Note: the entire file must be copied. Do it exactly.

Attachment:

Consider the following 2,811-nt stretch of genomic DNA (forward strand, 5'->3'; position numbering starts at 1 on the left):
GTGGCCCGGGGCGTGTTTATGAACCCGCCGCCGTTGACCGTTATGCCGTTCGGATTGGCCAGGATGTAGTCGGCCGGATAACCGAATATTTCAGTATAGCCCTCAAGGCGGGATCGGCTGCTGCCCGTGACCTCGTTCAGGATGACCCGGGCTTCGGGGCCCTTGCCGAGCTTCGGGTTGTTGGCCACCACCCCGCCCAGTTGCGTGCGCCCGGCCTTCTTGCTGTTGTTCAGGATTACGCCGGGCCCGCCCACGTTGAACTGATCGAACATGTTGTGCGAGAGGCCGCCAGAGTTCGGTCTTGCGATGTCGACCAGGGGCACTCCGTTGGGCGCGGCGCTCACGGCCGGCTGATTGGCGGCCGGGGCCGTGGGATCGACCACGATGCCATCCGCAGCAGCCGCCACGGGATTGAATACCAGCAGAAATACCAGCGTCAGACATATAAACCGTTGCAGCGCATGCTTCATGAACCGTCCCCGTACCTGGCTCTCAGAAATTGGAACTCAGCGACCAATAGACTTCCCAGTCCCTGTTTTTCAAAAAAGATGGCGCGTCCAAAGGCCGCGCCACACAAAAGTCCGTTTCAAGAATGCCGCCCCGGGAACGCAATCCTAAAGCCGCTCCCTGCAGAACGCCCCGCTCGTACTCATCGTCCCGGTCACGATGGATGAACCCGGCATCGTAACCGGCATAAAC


Consider the following 2,811-nt stretch of genomic DNA (forward strand, 5'->3'; position numbering starts at 1 on the left):
GTGGCCCGGGGCGTGTTTATGAACCCGCCGCCGTTGACCGTTATGCCGTTCGGATTGGCCAGGATGTAGTCGGCCGGATAACCGAATATTTCAGTATAGCCCTCAAGGCGGGATCGGCTGCTGCCCGTGACCTCGTTCAGGATGACCCGGGCTTCGGGGCCCTTGCCGAGCTTCGGGTTGTTGGCCACCACCCCGCCCAGTTGCGTGCGCCCGGCCTTCTTGCTGTTGTTCAGGATTACGCCGGGCCCGCCCACGTTGAACTGATCGAACATGTTGTGCGAGAGGCCGCCAGAGTTCGGTCTTGCGATGTCGACCAGGGGCACTCCGTTGGGCGCGGCGCTCACGGCCGGCTGATTGGCGGCCGGGGCCGTGGGATCGACCACGATGCCATCCGCAGCAGCCGCCACGGGATTGAATACCAGCAGAAATACCAGCGTCAGACATATAAACCGTTGCAGCGCATGCTTCATGAACCGTCCCCGTACCTGGCTCTCAGAAATTGGAACTCAGCGACCAATAGACTTCCCAGTCCCTGTTTTTCAAAAAAGATGGCGCGTCCAAAGGCCGCGCCACACAAAAGTCCGTTTCAAGAATGCCGCCCCGGGAACGCAATCCTAAAGCCGCTCCCTGCAGAACGCCCCGCTCGTACTCATCGTCCCGGTCACGATGGATGAACCCGGCATCGTAACCGGCATAAAC